Paradise, for a price: A review of the Conrad Maldives Rangali Island
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To The Point
The Conrad Maldives Rangali Island is actually what you’d imagine it to be: a picture-perfect resort in a stunning island setting. Pros: Excellent staff, beautiful villas and fantastic diving. Cons: Average and overpriced food, and you’re at the mercy of whenever your expensive seaplane wants to leave.
At the end of last year, it was decided that it was high-time that the team organize a large trip to the Maldives to check out several of these new properties and also check in on some of the standbys that people have been visiting for years.
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I was assigned to stay at the Conrad Maldives Rangali Island, a Hilton property that a few TPG staffers have stayed at — and enjoyed — in the past, but that hadn’t been reviewed in a number of years. And, with most rooms on the property having received a facelift throughout the latter parts of 2019, we decided it was the perfect time to return to the resort and give it a full review.
Read on for my impressions of a deluxe beach villa at one of the Maldives’ most popular points hotels, made particularly famous thanks to its underwater Ithaa Restaurant and world’s first underwater villa, the Muraka.
Ready to plan that bucket-list trip to the Maldives? Visit TPG’s Maldives destination hub for more stories about travelling to the region on points and miles, where to stay and what to do while you’re there.
The Conrad is spread across two private islands. The resort is only reachable by a 30-minute seaplane flight.
At Male Airport, a concierge met me and then walked me to the Conrad’s airport lounge that offered coffee, cold towels and a breakfast spread. I found it to be a comfortable waiting spot, with sofas and Wi-Fi. Peculiarly, it’s only free to enter between 7 a.m. and 5 p.m. It costs $85 (about £67) to enter between 5:30 p.m -11:30 p.m., and I can’t think of a reason I’d pay $85 to do so.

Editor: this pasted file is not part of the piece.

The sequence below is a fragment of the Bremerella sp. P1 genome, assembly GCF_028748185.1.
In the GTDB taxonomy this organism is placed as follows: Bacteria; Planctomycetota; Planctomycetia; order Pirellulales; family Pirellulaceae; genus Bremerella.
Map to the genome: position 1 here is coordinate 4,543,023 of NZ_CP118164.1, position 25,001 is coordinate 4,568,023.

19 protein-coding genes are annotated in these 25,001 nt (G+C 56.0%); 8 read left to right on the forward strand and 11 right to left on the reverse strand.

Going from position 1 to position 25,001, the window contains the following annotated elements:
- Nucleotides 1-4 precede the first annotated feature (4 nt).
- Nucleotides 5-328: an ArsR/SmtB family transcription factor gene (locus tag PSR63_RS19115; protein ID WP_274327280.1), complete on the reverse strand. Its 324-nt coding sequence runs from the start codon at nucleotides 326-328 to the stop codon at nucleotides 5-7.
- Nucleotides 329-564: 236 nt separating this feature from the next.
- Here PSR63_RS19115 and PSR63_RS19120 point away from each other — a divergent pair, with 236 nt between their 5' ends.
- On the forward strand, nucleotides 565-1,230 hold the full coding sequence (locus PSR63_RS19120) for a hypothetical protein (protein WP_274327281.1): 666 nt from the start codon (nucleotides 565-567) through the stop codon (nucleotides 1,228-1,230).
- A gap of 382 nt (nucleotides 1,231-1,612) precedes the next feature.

After relaxing in the lounge, I boarded the seaplane, excited for my first flight on this unique type of aircraft. I was given earplugs which I was grateful for as the engines were really loud. We landed to the sight of the hotel staff waving – a very warm welcome indeed.
I could have taken a short domestic flight to another island from Male (MLE) and then taken a speedboat to the Conrad, but it would have added a lot of hassle and time to my journey and wasn’t particularly affordable either.
You have to take a seaplane to get to many of the resorts in the Maldives, so factor this cost into your budget. The thing that really annoyed me about the seaplanes, though, wasn’t the price. It was the timing of the planes, which the hotels scheduled the evening before. Even though I told the Conrad that my return flight to the U.S. wasn’t until 11 p.m., I was told on the evening before I left that my seaplane would leave at 3 p.m. the next day, cutting short my final day. and, this is common to Maldives resorts that utilize seaplane transfers, so plan accordingly, unless you want to fork over about £3,900 for a private seaplane transfer at your preferred time.
It’s also important for your budgeting to understand that the Conrad Maldives is on an island, Rangali, that is literally in the middle of the ocean. No restaurants are nearby, you can’t just pop down to 7-11 for a soda or Uber to the nearest shopping mall. Your time will be spent at the resort (which is stunning, by the way), all your meals and activities will happen at the resort — and you’ll pay a lot for them.
Since I don’t have any status with Hilton, I booked my three-night stay at the Conrad through Hotels.com. The total cost for three nights in a beach villa and daily breakfast was $2,510 (about £1,963) for three nights, or about £654 per night. As with basically all Maldives hotels, there was a mandatory round-trip airport transfer that could only be paid in cash. At the Conrad, this seaplane transfer cost $590 (about £462) per person after tax, which was paid upon checkout.
If you’re looking to burn Honors points at this property, you can often get a great value for them, as you can find award nights starting at 95,000 points per night.
My check-in experience was seamless. I was met by my personal concierge Naim right after disembarking from the seaplane. I was graciously handed what may have been the most unique welcome drink I’ve ever tasted: a fruit slushie served in a really cool wooden bowl with a spoon.